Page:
Understanding The Link Between Tinnitus and Oxidative Stress

Oxidative stress

When the term “oxidative stress” is mentioned, what comes to your mind? Regardless of your familiarity with the concept, oxidative stress impacts your life daily. Our bodies constantly face environmental factors and undergo habits that can trigger a protective response against potential harm. However, as these stressors accumulate and surpass the body’s natural antioxidant defense, oxidative stress ensues. This condition can inflict damage on fatty tissues, DNA, and protein structures, setting off a domino effect of detrimental outcomes. Among these are the numerous comorbid conditions often found in individuals with tinnitus. Delving deeper into the dynamics of oxidative stress will shed light on its relationship with ailments like tinnitus, and unravel how it impinges on various bodily systems.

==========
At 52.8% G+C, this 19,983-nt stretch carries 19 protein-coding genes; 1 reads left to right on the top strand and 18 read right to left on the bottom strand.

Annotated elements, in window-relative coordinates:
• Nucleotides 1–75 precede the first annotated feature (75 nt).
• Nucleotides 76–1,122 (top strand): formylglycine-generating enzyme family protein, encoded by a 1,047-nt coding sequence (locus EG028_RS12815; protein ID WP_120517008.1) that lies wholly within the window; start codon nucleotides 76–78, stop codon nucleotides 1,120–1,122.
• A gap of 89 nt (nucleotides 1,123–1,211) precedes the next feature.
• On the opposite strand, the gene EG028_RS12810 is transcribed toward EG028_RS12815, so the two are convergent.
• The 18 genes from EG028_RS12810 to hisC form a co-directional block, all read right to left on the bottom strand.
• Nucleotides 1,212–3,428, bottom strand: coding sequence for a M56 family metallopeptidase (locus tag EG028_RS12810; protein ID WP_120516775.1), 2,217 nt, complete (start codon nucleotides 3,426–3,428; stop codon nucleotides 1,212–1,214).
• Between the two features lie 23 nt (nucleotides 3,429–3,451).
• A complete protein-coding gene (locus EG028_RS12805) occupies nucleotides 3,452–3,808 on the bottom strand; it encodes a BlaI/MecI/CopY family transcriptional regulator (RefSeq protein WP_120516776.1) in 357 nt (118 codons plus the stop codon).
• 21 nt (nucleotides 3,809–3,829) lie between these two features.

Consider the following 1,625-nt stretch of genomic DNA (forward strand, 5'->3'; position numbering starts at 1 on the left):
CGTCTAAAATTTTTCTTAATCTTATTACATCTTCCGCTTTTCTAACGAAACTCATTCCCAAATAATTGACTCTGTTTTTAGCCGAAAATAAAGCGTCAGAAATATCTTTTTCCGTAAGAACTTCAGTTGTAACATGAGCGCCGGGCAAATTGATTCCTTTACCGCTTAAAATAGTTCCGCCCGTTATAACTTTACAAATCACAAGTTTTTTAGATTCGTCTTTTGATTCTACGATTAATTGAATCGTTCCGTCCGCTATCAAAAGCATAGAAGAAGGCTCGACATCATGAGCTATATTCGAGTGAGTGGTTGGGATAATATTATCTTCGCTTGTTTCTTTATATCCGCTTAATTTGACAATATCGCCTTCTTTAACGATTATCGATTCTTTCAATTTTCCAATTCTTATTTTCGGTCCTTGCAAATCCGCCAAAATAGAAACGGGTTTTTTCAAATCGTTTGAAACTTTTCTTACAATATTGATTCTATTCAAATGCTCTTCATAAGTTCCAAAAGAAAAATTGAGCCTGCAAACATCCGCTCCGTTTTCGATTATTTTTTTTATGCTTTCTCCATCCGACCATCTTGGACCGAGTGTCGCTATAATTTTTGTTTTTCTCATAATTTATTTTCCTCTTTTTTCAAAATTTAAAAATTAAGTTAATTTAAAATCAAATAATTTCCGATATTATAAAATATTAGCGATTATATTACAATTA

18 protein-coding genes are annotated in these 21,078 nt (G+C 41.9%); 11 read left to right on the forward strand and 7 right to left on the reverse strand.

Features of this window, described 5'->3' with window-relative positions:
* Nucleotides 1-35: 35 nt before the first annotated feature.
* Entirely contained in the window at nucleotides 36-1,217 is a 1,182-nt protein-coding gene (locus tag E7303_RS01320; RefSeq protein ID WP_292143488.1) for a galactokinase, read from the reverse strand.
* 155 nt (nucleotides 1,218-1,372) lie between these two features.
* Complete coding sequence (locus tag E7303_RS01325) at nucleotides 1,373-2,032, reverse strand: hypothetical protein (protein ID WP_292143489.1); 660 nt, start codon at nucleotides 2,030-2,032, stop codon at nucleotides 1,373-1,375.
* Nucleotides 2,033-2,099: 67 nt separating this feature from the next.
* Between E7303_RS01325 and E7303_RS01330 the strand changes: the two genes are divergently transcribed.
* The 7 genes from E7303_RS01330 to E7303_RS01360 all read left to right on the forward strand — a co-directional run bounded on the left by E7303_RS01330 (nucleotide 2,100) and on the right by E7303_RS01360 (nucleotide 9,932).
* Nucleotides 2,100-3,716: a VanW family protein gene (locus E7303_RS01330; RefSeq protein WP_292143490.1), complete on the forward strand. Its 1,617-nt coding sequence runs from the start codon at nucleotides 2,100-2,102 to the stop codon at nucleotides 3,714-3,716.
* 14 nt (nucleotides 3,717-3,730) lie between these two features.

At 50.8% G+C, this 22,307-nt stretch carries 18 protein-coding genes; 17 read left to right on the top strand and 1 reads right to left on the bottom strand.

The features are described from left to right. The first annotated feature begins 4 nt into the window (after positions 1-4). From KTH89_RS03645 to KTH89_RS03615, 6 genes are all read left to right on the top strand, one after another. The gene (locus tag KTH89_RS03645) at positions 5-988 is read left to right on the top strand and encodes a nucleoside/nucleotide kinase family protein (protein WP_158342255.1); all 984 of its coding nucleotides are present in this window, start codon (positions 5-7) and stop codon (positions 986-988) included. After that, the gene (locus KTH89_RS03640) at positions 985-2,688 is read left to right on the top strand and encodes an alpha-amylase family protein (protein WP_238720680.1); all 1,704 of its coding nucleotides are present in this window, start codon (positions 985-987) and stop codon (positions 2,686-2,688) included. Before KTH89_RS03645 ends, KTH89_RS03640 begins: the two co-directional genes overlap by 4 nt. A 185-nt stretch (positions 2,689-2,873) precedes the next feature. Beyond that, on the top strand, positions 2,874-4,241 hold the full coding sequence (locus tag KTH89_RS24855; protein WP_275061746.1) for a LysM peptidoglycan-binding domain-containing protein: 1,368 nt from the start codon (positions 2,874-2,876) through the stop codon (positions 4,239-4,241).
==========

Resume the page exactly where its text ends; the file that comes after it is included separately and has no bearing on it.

Oxidative Stress: The Basics

Understanding oxidative stress–what it is, and how it works in the body–requires first understanding what free radicals and antioxidants are. If you have been present in wellness spheres in recent years, you have likely heard the terms antioxidant and free radical. These terms are frequently used in wellness circles to prescribe certain remedies or lifestyle changes–many of them with good reason. However, without fully understanding what each of these things are, it can be difficult for tinnitus patients or people as a whole to benefit from antioxidant therapy and truly understand how to lower their oxidative stress index.